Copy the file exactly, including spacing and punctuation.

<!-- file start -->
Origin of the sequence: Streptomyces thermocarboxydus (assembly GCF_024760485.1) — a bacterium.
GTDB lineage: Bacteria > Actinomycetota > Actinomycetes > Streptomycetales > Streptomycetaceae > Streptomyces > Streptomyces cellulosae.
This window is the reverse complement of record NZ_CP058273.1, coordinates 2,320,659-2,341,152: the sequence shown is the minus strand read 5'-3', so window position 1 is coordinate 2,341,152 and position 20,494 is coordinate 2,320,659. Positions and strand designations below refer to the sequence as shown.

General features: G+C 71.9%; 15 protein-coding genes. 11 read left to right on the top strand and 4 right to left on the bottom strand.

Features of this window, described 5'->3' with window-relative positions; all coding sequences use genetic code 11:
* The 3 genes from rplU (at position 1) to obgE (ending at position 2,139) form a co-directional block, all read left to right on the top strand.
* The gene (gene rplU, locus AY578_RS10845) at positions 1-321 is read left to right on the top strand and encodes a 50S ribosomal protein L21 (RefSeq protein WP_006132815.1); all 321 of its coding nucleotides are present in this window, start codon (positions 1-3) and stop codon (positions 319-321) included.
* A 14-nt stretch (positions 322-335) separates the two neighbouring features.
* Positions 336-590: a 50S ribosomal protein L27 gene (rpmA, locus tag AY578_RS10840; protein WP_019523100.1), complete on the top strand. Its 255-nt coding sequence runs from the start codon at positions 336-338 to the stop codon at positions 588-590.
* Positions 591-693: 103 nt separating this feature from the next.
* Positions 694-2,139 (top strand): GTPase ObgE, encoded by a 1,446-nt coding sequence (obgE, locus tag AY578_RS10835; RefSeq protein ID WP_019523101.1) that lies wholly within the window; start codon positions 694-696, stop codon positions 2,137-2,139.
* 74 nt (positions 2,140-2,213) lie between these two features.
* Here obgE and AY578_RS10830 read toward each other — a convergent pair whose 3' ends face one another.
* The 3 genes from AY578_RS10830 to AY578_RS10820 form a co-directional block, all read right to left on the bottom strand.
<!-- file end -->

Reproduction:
Origin of the sequence: Streptomyces thermocarboxydus (assembly GCF_024760485.1) — a bacterium.
GTDB lineage: Bacteria > Actinomycetota > Actinomycetes > Streptomycetales > Streptomycetaceae > Streptomyces > Streptomyces cellulosae.
This window is the reverse complement of record NZ_CP058273.1, coordinates 2,320,659-2,341,152: the sequence shown is the minus strand read 5'-3', so window position 1 is coordinate 2,341,152 and position 20,494 is coordinate 2,320,659. Positions and strand designations below refer to the sequence as shown.

General features: G+C 71.9%; 15 protein-coding genes. 11 read left to right on the top strand and 4 right to left on the bottom strand.

Features of this window, described 5'->3' with window-relative positions; all coding sequences use genetic code 11:
* The 3 genes from rplU (at position 1) to obgE (ending at position 2,139) form a co-directional block, all read left to right on the top strand.
* The gene (gene rplU, locus AY578_RS10845) at positions 1-321 is read left to right on the top strand and encodes a 50S ribosomal protein L21 (RefSeq protein WP_006132815.1); all 321 of its coding nucleotides are present in this window, start codon (positions 1-3) and stop codon (positions 319-321) included.
* A 14-nt stretch (positions 322-335) separates the two neighbouring features.
* Positions 336-590: a 50S ribosomal protein L27 gene (rpmA, locus tag AY578_RS10840; protein WP_019523100.1), complete on the top strand. Its 255-nt coding sequence runs from the start codon at positions 336-338 to the stop codon at positions 588-590.
* Positions 591-693: 103 nt separating this feature from the next.
* Positions 694-2,139 (top strand): GTPase ObgE, encoded by a 1,446-nt coding sequence (obgE, locus tag AY578_RS10835; RefSeq protein ID WP_019523101.1) that lies wholly within the window; start codon positions 694-696, stop codon positions 2,137-2,139.
* 74 nt (positions 2,140-2,213) lie between these two features.
* Here obgE and AY578_RS10830 read toward each other — a convergent pair whose 3' ends face one another.
* The 3 genes from AY578_RS10830 to AY578_RS10820 form a co-directional block, all read right to left on the bottom strand.